By Grace Vosen
These were the first words out of my mouth as I read the Summer Stewards program schedule. I wasn’t familiar with that item – and I was unsure if I should take it seriously. Was it a cute joke, or a solemn Benedictine tradition?
I soon learned that the sisters had chosen this phrase to help us see the benefits that leisure could offer. We could use this time for anything, and it didn’t have to refresh us spiritually. But sometimes it might. All we had to do was be open to whatever happened: walking, swimming, meditating, reading or resting.
The three of us in my cohort were open to all of these possibilities. While we came from different backgrounds and had different goals for the week, we shared a desire to grow. We wanted to live more intentionally and deepen our spirituality. Our paths had converged at Holy Wisdom. The community welcomed us with kindness and a sincere interest in our stories.
For the next week, we were immersed in monastery life. We attended prayer, ate meals with the sisters and other retreatants, and shared in chores. The fresh vegetables we harvested in the morning became the dinner we enjoyed in the evening. We helped with restoration efforts on the prairie and in the pines. Everyone had a part to play, and it seemed that everyone worked together well.
Similarly, we learned how the buildings work with the landscape to support a Benedictine way of life. The property seemed like a world in itself. It caused me to think about how I could continue using my talents to serve this community.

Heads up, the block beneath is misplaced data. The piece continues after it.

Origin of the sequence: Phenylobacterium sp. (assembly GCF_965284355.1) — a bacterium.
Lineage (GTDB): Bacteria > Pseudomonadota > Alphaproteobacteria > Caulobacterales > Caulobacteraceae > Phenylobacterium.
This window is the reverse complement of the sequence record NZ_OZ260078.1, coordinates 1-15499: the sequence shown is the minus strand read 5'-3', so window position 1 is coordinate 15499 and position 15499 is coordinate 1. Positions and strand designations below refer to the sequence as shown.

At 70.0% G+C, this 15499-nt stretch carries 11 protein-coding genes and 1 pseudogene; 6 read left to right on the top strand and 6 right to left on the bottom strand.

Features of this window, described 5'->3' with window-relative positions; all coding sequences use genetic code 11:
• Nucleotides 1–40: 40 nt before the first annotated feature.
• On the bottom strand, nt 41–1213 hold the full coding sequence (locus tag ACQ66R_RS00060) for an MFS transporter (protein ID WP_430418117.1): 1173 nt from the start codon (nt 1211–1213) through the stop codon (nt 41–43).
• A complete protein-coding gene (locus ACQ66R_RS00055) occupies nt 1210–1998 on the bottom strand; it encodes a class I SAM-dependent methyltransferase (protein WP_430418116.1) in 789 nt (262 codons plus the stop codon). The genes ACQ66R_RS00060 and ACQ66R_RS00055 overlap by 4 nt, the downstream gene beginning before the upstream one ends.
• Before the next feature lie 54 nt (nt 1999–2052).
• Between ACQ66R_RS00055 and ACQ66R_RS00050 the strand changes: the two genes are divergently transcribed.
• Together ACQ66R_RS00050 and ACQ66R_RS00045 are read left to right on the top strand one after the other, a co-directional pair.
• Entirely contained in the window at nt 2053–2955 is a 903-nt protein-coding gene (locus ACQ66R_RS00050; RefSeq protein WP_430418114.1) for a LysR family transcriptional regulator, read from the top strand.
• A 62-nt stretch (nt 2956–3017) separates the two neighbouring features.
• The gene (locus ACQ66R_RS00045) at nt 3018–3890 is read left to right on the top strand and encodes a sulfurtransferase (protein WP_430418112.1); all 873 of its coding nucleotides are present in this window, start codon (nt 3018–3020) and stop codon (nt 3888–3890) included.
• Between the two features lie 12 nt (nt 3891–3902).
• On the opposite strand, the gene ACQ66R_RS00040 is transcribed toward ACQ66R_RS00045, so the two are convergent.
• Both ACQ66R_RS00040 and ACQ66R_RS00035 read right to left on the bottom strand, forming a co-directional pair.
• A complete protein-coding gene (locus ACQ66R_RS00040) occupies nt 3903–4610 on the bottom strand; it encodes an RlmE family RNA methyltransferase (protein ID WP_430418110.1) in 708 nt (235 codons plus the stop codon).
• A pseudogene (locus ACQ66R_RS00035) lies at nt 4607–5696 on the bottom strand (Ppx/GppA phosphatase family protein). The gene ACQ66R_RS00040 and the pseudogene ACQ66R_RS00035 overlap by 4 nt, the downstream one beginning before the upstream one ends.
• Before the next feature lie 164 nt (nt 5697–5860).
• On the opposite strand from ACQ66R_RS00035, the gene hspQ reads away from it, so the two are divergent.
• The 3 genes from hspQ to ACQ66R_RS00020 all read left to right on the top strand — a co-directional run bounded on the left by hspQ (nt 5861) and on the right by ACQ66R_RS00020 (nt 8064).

And indeed, our “holy leisure” time complemented the scheduled activities. I spent much of it sitting outside and gazing across Lake Mendota, and just as much napping in my room. Although it felt unproductive, the quiet let me process my thoughts in a way that wouldn’t have been possible if the whole day had been scheduled.
It was clear that my housemates also valued these times. Often, in the space between leisure and an activity, we would walk to or from Anna’s House in silence and let the beauty of the land speak to each of us.
Another time when we were encouraged to be open was during Centering Prayer, which was held in the mornings and evenings. We each chose a short word that represented our openness to what God might have to tell us. My word was “still”, as in quiet. I greatly appreciated the chance to be still along with other people who understood stillness.
It is in the stillness, in the moments of silence between psalms, and in the unscheduled times that some of the greatest revelations come our way. It was hard for me to quiet my mind, but not all of the thoughts that intruded were unwelcome. Some have transformed the way I view myself, my relationships, and my role in the world. I simply needed to be open to it.
Grace Vosen was part of the July 2022 Summer Stewards program. She is a naturalist and writer living in Spring Green. Read her blog at DriftlessGrace.com.